the importance of invitation: the Golden Ticket

But this is by no means the most exciting thing that will happen on the day of your visit. I am preparing other surprises that are even more marvelous and more fantastic for you and for all my beloved Golden Ticket holders–mystic and marvelous surprises that will entrance, delight, intrigue, astonish, and perplex you beyond measure. In your wildest dreams you could not imagine that such things could happen to you! Just wait and see! And now, here are your instructions . . .

Imprint on the Golden Ticket acquired by Charlie Bucket,
from Charlie and the Chocolate Factory

Something we’ve wrestled with a bit in planning our conference has been the importance of invitation. On one hand, creating a group via some kind of personal invitation and hand selection gives the meeting the kind of attention it deserves. We’ve always thought that the group we want to assemble should be polite but active, brave but good listeners, varied but with intent purpose. On the other hand, we have come from a moral position that equity and welcomeness to all is imperative, whether it’s a third grader who lives on the wrong side of the street to a person whose race doesn’t give them the same privilege that society grants my whiteness. Sometimes I feel uncomfortable using the invitation model for the conference, especially because I wonder if there are people we’re missing.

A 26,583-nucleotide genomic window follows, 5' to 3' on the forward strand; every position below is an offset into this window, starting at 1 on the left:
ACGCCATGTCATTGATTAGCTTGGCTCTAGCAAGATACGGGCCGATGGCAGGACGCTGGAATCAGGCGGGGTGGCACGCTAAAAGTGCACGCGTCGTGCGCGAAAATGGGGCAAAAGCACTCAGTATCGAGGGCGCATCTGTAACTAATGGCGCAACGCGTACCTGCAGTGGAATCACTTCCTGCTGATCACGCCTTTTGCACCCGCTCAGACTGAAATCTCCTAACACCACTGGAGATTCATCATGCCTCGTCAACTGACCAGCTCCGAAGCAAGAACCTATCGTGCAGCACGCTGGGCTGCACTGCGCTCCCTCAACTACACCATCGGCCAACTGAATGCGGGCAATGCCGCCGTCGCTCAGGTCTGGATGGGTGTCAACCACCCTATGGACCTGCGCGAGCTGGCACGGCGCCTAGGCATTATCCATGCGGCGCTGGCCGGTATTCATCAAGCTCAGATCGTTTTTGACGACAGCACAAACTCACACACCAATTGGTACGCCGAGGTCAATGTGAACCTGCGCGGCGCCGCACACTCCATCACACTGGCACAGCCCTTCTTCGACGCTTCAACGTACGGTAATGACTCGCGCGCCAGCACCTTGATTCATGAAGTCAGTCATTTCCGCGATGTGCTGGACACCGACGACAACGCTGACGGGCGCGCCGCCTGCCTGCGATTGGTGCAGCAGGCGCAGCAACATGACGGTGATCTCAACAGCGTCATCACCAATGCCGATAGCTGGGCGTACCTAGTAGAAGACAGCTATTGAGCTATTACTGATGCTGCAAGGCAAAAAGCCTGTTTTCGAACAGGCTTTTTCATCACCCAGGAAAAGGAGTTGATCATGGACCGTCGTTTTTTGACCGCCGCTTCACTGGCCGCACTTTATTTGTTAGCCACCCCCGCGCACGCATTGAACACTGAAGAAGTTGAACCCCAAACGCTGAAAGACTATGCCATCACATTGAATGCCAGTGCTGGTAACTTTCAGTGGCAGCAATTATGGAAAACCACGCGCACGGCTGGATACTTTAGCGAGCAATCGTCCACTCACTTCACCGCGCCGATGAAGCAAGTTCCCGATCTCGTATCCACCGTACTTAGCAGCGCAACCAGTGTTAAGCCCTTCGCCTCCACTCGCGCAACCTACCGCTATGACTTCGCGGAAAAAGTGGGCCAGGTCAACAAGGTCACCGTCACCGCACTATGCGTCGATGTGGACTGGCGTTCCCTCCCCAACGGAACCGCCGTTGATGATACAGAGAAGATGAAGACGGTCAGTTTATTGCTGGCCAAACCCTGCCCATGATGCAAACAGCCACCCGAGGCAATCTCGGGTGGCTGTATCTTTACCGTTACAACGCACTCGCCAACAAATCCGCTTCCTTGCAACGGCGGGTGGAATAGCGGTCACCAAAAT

What I hadn’t ever anticipated, but our research is starting to draw out, is a certain Golden Ticket phenomenon. When we give feedback to our participants’ first proposals, we give them a certain gift, paying attention to and giving care towards the things that they care about, and we help them shape the final work into something that will benefit them the most. I’m not sure that it is exactly an “in your wildest dreams” kind of gift, but it is mysterious and unexpected. What seems to result is a sense that, since these proposals have been given a golden wrapper kind of treatment, there is a need to really pay attention to what follows the preface, “here are your instructions.” People talk about reading everyone else’s work, preparing themselves for the interaction because of the attention they were given. I don’t think we’d ever really anticipated this, and there’s still good odds that this isn’t really the important part of Crossroads. Yet, I think it’s a big part of it. Paying careful attention to details and giving everyone something to look forward to seems to be just the right color of wrapper.

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